Steen and Collas 2001 have now extended these studies to include intact cells. The approach taken was to employ lipid micelles to introduce either inhibitory or control peptides into HeLa cells arrested in mitosis. Their remarkable results have implications for apoptosis (programmed cell death), as well as nuclear assembly. After introduction of PP1-BD and subsequent release from mitosis, they observed that association of PP1 with the nuclear envelope was blocked and there was a profound inhibition of B-type lamin reassembly. At the same time, A-type lamin assembly was unaffected and a NE still formed. These results exactly match their earlier in vitro data. However, in PP1-BD–treated cells that entered early G1, B-type lamins were rapidly degraded in a caspase-dependent manner. Inhibition of caspase activity revealed that the bulk of the lamin B (both B1 and B2) was mislocalized to the cytoplasm, excluding the trivial possibility that failure to incorporate lamin B into the nuclear lamina was due to lamin degradation. Other NE proteins, including A-type lamins and both emerin and lamin B receptor (two integral inner nuclear membrane proteins), remained intact and were correctly localized in the presence of PP1-BD. However, ∼6 h after release from mitosis, proteolysis of these proteins commenced. This was accompanied by DNA and nuclear fragmentation and the appearance of highly condensed chromatin, all hallmarks of apoptosis. Thus, PP1-BD treatment of cells before exit from mitosis elicited a delayed apoptotic response. Steen and Collas 2001 speculate that the failure to assemble B-type lamins directly triggers apoptosis, although an additional PP1-dependent process unrelated to lamin assembly cannot yet be ruled out. This is clearly an issue that needs to be addressed.
Since a NE does assemble in PP1-BD–treated HeLa cells, there can be at best only a minimal requirement for B-type lamins in this process. To determine whether a lamina was required at all for NE reformation, Steen and Collas 2001 examined the effects of PP1-BD on KE37 lymphoblasts, a cell type that does not express A-type lamins. As in HeLa cells, PP1-BD blocked lamin B reassembly during telophase, and the lymphoblasts underwent apoptosis 6 h later. Then came a surprise: when they labeled the KE37 cells with antibodies against lamins A and C they found both of these proteins to be present at the nuclear periphery of those cells that had received PP1-BD, but not in cells treated with the control peptide! It would appear that failure to recruit PP1 to the nuclear periphery at the end of mitosis resulted in the induction of A-type lamin synthesis! Although yet to be demonstrated conclusively, this effect is likely attributable to the inhibition of B-type lamin assembly. It is as if the cell attempts to compensate for failure to assemble B-type lamins by upregulating A-type lamin expression. However, this is ultimately a futile exercise since the cells are committed to apoptosis. This is the first example of LMNA gene activation outside the context of differentiation. The implication is that lamin gene expression may be regulated by the assembly state of the nuclear lamina and/or by unassembled lamin proteins.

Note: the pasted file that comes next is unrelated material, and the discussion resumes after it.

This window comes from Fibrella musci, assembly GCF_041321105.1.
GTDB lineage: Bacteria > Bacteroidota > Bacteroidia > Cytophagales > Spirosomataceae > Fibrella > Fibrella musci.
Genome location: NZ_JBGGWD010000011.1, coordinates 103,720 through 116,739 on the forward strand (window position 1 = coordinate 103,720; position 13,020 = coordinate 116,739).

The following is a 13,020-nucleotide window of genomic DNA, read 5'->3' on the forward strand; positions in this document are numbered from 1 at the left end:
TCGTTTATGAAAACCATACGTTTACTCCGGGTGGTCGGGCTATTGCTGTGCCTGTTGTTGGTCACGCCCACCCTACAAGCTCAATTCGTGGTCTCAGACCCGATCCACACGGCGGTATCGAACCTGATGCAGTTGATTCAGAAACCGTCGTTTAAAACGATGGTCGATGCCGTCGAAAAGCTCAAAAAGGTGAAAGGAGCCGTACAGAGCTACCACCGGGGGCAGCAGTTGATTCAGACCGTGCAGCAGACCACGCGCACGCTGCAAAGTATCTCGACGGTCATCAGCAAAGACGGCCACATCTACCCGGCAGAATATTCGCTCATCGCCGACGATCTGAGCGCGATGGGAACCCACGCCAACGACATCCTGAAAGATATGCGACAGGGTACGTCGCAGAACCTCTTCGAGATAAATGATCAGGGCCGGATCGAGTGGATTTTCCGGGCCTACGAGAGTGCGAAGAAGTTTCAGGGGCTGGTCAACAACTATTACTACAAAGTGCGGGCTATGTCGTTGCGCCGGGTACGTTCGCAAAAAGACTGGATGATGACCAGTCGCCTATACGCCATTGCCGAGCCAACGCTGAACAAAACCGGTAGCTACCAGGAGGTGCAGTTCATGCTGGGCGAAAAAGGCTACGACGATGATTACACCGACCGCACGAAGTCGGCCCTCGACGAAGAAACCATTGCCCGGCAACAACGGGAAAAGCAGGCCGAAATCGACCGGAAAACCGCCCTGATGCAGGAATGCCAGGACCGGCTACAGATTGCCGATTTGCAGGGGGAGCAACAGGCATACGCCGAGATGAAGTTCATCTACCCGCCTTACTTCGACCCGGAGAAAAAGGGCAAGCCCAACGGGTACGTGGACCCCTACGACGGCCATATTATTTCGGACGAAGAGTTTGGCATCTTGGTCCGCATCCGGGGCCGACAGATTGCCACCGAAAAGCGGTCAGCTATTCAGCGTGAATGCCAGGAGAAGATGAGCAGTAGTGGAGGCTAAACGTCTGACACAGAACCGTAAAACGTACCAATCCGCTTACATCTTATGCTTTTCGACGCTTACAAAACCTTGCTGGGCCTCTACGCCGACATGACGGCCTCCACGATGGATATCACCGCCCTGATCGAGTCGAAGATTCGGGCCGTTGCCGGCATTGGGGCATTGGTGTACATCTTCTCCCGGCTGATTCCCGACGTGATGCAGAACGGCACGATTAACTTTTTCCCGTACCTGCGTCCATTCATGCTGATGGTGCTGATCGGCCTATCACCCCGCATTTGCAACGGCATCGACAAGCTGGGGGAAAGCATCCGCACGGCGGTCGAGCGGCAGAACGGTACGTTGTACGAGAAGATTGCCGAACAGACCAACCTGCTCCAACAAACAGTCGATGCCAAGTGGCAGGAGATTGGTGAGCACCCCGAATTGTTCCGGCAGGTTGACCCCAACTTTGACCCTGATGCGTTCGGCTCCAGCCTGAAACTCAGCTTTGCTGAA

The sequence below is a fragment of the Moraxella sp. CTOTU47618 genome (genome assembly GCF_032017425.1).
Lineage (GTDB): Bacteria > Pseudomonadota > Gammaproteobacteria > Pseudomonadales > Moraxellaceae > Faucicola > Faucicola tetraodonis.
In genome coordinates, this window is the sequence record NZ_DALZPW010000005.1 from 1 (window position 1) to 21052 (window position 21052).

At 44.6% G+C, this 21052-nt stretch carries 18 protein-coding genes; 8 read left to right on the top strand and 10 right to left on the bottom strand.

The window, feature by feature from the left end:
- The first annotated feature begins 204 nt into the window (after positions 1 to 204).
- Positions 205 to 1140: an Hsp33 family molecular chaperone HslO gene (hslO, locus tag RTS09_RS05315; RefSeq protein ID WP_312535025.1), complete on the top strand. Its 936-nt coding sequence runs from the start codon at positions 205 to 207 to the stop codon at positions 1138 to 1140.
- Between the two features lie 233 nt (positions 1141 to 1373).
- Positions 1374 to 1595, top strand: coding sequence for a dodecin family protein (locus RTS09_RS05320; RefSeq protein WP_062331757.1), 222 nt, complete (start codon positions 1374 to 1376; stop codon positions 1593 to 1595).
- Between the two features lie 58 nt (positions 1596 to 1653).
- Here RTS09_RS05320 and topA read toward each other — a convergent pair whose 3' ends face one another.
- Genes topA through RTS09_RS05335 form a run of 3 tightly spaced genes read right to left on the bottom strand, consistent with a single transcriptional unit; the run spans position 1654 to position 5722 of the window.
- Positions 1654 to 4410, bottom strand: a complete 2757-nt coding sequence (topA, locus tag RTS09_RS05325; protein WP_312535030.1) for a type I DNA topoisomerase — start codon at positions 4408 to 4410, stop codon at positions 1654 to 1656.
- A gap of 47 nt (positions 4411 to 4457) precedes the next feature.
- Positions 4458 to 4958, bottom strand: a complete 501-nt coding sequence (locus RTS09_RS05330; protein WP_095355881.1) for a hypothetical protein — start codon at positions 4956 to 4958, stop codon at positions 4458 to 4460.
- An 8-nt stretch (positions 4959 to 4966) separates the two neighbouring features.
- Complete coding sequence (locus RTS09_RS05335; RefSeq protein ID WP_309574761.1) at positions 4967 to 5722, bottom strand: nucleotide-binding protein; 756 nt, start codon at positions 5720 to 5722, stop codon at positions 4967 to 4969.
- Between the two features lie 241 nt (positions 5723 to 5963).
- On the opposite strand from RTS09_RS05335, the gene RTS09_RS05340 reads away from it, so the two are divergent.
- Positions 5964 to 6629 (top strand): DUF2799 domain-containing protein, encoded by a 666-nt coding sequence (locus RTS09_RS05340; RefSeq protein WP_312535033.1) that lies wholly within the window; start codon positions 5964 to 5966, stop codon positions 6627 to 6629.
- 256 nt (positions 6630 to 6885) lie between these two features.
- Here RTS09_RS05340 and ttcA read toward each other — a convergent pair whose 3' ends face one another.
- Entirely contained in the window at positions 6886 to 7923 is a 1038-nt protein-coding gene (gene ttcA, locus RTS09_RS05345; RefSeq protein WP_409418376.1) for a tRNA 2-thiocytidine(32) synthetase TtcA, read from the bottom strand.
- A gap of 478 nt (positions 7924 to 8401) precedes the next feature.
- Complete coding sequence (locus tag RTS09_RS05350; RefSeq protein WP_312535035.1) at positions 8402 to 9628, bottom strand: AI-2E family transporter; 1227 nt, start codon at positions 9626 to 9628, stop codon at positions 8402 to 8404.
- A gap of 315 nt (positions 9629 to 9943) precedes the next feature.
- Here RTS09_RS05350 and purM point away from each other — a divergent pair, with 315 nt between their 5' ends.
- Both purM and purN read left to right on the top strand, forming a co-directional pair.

The last few years have witnessed a surge of interest in the biology of the NE driven in part by the findings that several human diseases are linked to defects in both the LMNA and emerin genes. It has become increasingly clear that the nuclear lamina plays a key role in maintenance not only of nuclear envelope integrity but of nuclear architecture as a whole (Cohen et al. 2001). Loss of lamin gene expression has been linked to gross changes in nuclear shape and redistribution of heterochromatin (Sullivan et al. 1999). These findings, plus lamin interactions with transcriptional repressors such as Rb, further suggest that lamins could potentially modify global patterns of transcription (Cohen et al. 2001). Now Steen and Collas 2001 have provided some compelling evidence for a link between lamin B status and the induction of LMNA expression. In cells programmed to die, caspase-dependent degradation of lamins has been recognized as a prelude to nuclear destruction (Lazebnik et al. 1995). This new work further suggests that not only is lamin degradation a feature of apoptosis, but that failure to correctly assemble a nuclear lamina is actually a trigger of apoptosis. Clearly, there is still a lot we have to learn about nuclear lamin function.
B. Burke is supported by grants from the Canadian Institute of Health Research and the Alberta Heritage Foundation for Medical Research.
Abbreviations used in this paper: NE, nuclear envelope; PP1-BD, PP1-binding domain.